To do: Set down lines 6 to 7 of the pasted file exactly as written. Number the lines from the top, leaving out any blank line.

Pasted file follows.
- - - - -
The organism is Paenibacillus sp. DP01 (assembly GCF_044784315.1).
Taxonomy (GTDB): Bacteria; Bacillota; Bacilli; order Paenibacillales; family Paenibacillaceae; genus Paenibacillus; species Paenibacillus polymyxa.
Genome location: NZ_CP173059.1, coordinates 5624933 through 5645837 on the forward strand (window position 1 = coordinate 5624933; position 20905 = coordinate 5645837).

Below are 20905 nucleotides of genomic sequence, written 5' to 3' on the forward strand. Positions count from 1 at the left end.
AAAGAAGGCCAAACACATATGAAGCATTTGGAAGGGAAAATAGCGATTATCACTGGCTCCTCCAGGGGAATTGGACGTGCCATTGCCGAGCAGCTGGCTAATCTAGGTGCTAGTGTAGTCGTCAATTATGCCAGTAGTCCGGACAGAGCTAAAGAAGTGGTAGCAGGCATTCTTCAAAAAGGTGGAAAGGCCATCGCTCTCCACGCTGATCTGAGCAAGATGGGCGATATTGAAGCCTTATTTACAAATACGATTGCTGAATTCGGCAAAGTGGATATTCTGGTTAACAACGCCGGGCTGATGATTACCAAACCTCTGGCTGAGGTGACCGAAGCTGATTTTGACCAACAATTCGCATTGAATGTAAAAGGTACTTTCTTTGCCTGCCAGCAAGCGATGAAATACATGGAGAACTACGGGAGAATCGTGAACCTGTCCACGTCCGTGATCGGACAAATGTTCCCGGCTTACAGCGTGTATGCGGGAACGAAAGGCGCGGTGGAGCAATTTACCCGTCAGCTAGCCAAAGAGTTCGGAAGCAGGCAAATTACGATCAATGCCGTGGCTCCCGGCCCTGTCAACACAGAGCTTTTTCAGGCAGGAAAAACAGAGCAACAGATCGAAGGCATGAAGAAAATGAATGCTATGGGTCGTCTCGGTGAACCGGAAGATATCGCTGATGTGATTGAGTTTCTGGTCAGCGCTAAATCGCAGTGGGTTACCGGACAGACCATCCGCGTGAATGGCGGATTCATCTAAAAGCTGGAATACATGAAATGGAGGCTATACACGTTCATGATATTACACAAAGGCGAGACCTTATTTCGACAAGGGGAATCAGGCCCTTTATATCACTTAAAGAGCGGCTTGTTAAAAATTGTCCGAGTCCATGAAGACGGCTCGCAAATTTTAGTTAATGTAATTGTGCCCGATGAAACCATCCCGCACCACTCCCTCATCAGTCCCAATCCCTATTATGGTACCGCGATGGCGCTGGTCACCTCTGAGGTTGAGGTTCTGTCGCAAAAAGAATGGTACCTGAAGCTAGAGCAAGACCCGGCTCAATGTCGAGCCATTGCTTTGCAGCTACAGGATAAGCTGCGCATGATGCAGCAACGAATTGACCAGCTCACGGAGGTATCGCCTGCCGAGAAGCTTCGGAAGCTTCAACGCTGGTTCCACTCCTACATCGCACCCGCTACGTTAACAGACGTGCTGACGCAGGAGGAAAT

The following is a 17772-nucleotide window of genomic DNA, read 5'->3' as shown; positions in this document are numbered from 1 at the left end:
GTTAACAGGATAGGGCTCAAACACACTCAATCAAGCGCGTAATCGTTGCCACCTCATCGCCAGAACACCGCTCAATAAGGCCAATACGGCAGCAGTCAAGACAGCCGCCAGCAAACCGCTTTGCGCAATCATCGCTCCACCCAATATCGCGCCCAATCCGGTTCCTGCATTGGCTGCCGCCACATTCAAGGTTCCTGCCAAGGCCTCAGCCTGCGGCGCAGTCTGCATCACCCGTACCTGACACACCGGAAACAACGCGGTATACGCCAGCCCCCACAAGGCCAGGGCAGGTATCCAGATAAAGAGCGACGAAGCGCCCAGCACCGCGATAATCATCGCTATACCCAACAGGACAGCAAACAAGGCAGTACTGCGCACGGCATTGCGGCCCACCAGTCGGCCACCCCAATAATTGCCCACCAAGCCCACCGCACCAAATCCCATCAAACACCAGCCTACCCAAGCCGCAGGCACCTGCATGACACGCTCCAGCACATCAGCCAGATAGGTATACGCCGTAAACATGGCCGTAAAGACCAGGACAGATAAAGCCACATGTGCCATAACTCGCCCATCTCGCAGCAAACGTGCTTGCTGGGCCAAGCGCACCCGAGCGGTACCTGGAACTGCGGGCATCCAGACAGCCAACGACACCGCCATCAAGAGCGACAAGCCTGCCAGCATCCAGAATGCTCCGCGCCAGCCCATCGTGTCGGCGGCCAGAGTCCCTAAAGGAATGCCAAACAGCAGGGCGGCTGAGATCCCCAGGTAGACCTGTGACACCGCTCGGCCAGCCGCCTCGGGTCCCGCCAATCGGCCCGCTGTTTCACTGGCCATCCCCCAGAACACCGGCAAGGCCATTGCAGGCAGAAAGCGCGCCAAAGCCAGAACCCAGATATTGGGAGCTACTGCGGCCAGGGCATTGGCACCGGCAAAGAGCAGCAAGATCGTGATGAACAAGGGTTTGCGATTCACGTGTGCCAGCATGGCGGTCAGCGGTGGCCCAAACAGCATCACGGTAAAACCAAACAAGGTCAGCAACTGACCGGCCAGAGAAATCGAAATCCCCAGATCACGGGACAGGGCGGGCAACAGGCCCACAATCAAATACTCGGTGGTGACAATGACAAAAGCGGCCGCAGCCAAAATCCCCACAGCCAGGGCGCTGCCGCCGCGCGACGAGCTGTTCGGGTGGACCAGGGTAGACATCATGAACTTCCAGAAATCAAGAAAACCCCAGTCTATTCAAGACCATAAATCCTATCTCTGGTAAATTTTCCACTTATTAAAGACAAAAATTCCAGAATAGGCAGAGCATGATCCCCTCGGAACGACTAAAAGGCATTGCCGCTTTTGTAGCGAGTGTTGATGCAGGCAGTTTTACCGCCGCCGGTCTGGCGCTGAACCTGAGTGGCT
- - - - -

The following is a 17772-nucleotide window of genomic DNA, read 5'->3' as shown; positions in this document are numbered from 1 at the left end:
GTTAACAGGATAGGGCTCAAACACACTCAATCAAGCGCGTAATCGTTGCCACCTCATCGCCAGAACACCGCTCAATAAGGCCAATACGGCAGCAGTCAAGACAGCCGCCAGCAAACCGCTTTGCGCAATCATCGCTCCACCCAATATCGCGCCCAATCCGGTTCCTGCATTGGCTGCCGCCACATTCAAGGTTCCTGCCAAGGCCTCAGCCTGCGGCGCAGTCTGCATCACCCGTACCTGACACACCGGAAACAACGCGGTATACGCCAGCCCCCACAAGGCCAGGGCAGGTATCCAGATAAAGAGCGACGAAGCGCCCAGCACCGCGATAATCATCGCTATACCCAACAGGACAGCAAACAAGGCAGTACTGCGCACGGCATTGCGGCCCACCAGTCGGCCACCCCAATAATTGCCCACCAAGCCCACCGCACCAAATCCCATCAAACACCAGCCTACCCAAGCCGCAGGCACCTGCATGACACGCTCCAGCACATCAGCCAGATAGGTATACGCCGTAAACATGGCCGTAAAGACCAGGACAGATAAAGCCACATGTGCCATAACTCGCCCATCTCGCAGCAAACGTGCTTGCTGGGCCAAGCGCACCCGAGCGGTACCTGGAACTGCGGGCATCCAGACAGCCAACGACACCGCCATCAAGAGCGACAAGCCTGCCAGCATCCAGAATGCTCCGCGCCAGCCCATCGTGTCGGCGGCCAGAGTCCCTAAAGGAATGCCAAACAGCAGGGCGGCTGAGATCCCCAGGTAGACCTGTGACACCGCTCGGCCAGCCGCCTCGGGTCCCGCCAATCGGCCCGCTGTTTCACTGGCCATCCCCCAGAACACCGGCAAGGCCATTGCAGGCAGAAAGCGCGCCAAAGCCAGAACCCAGATATTGGGAGCTACTGCGGCCAGGGCATTGGCACCGGCAAAGAGCAGCAAGATCGTGATGAACAAGGGTTTGCGATTCACGTGTGCCAGCATGGCGGTCAGCGGTGGCCCAAACAGCATCACGGTAAAACCAAACAAGGTCAGCAACTGACCGGCCAGAGAAATCGAAATCCCCAGATCACGGGACAGGGCGGGCAACAGGCCCACAATCAAATACTCGGTGGTGACAATGACAAAAGCGGCCGCAGCCAAAATCCCCACAGCCAGGGCGCTGCCGCCGCGCGACGAGCTGTTCGGGTGGACCAGGGTAGACATCATGAACTTCCAGAAATCAAGAAAACCCCAGTCTATTCAAGACCATAAATCCTATCTCTGGTAAATTTTCCACTTATTAAAGACAAAAATTCCAGAATAGGCAGAGCATGATCCCCTCGGAACGACTAAAAGGCATTGCCGCTTTTGTAGCGAGTGTTGATGCAGGCAGTTTTACCGCCGCCGGTCTGGCGCTGAACCTGAGTGGCT